Building HMS Unicorn

1830c-0000sweb-Unicorn Artwork-Frigate launch-HMS Nankin-redrawn by MKS

A frigate ready for launch.

Unicorn’s Progress Book shows that ‘building began’ in February 1822 in the Royal Dockyard at Chatham, Kent, but an earlier letter from the Navy Board dated 17 September 1820 directs the Dockyard to complete building HMS Diana on No 4 slip and to set up Unicorn’s frame in part on the same slip and to proceed with providing other materials for her.

HMS Unicorn was launched into the River Medway on 30th March 1824.  The Commissioner of Chatham Dockyard reported to the Navy Board, “I have to acquaint you that His Majesty’s Ship Unicorn was launched to day from the 4th slip at this Yard.”

Unicorn was built as a 46 guns frigate for the Royal Navy under the supervision of Sir Robert Seppings, the Surveyor of the Navy.  She had taken two years and almost a thousand oak trees to build, and her hull cost £26,541, of which a modest £5,630 was charged to labour.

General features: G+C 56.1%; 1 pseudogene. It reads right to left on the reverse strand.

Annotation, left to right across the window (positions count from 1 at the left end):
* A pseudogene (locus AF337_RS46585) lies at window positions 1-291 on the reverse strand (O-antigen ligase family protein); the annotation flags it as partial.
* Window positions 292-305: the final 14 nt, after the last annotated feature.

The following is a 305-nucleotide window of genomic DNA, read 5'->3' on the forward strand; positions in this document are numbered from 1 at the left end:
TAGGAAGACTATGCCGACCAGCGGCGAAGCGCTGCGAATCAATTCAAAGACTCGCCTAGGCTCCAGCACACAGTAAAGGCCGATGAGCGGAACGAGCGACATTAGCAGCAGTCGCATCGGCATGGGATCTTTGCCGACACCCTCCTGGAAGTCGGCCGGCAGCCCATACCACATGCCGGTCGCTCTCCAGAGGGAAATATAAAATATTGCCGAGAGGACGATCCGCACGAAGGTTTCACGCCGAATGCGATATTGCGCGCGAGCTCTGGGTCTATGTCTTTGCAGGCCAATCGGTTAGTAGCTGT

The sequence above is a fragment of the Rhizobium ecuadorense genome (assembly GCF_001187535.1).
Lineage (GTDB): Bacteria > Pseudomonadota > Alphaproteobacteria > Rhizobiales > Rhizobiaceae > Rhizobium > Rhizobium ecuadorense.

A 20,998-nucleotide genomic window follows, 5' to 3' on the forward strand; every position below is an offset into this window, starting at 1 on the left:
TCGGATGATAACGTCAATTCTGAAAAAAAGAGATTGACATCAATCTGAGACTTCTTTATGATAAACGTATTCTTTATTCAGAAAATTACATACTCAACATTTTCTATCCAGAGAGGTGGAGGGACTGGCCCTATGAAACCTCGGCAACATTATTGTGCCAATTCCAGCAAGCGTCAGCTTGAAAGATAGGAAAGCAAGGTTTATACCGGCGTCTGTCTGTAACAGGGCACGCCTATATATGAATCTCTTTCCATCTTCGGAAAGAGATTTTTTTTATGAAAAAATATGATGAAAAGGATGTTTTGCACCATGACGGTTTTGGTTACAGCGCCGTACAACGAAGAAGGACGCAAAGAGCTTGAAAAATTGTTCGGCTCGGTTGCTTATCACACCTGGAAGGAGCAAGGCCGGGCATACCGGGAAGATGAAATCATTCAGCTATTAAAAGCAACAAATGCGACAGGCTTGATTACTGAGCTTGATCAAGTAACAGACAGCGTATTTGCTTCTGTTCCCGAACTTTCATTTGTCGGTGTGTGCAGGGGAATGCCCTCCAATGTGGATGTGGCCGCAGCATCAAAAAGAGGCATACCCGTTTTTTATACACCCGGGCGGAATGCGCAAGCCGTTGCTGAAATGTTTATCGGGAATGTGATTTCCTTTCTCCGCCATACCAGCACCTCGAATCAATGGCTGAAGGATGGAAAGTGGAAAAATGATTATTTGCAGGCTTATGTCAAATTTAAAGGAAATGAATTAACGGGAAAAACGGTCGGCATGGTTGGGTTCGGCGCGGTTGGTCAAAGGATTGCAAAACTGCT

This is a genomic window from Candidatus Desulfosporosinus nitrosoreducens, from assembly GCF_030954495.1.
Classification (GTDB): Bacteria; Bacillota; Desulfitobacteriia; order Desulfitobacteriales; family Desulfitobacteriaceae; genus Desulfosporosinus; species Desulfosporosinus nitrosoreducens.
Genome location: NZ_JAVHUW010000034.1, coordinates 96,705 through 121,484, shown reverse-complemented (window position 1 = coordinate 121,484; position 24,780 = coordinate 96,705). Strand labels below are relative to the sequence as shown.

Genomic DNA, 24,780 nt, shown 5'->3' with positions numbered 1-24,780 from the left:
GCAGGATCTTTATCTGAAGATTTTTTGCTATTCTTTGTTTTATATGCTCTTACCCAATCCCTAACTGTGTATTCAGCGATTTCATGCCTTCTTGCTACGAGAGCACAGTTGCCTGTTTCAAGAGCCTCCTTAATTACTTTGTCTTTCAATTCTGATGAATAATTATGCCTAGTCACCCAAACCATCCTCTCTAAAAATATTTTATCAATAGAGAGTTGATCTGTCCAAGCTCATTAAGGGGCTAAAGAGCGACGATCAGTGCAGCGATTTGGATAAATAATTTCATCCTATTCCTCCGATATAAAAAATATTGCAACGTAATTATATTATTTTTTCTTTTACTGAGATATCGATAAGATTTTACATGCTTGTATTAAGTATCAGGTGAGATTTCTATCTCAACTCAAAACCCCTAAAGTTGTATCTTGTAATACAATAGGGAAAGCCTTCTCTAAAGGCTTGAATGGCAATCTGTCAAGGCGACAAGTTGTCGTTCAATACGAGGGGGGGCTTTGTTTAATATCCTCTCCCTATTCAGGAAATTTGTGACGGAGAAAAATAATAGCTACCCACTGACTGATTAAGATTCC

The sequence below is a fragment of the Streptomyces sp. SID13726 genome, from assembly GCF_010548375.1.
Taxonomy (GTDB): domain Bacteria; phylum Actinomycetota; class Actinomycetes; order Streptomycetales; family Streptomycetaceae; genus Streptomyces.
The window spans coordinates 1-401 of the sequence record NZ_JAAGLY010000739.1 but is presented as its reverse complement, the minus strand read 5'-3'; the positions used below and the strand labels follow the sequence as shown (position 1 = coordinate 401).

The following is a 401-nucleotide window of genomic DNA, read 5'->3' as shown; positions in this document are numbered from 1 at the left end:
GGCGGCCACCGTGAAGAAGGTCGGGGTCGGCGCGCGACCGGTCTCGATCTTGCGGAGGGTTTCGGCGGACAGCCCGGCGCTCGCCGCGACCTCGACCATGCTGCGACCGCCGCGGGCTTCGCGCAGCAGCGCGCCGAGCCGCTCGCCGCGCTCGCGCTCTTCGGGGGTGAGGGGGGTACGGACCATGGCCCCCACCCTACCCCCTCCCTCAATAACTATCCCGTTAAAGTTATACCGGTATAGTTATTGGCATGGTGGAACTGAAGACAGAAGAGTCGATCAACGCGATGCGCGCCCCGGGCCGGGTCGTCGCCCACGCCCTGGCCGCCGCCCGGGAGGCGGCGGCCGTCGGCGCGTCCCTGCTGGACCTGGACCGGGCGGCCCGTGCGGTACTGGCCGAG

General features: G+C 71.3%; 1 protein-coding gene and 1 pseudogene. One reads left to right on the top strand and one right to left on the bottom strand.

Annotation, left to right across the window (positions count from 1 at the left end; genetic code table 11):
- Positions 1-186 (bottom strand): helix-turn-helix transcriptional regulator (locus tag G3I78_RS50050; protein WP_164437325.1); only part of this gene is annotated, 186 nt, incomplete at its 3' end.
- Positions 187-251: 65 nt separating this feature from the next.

A sailing frigate was a powerful cruising vessel, heavily armed and fast, and Unicorn would have been one of the elite ships of the fleet in her day.

HMS Unicorn as she would have looked if fully rigged, by Harold Wyllie

HMS Unicorn as she would have looked if fully rigged, by Harold Wyllie

For service at sea, Unicorn would have been rigged with three towering masts and a bowsprit. The mainmast would have been 160 feet (50 metres) high and would have weighed 8 3/4 tons. Twenty three and a half miles of rope would have been used in the rigging, and the sails would have weighed six tons.

Although Unicorn’s hull took two years to build, a small team of skilled riggers could have set up her rigging in just a few days.

But Unicorn’s story took an unexpected turn: a roof was placed over her hull before she was launched, and she was placed straight into reserve or ‘Ordinary’…

© WRS 2011-0131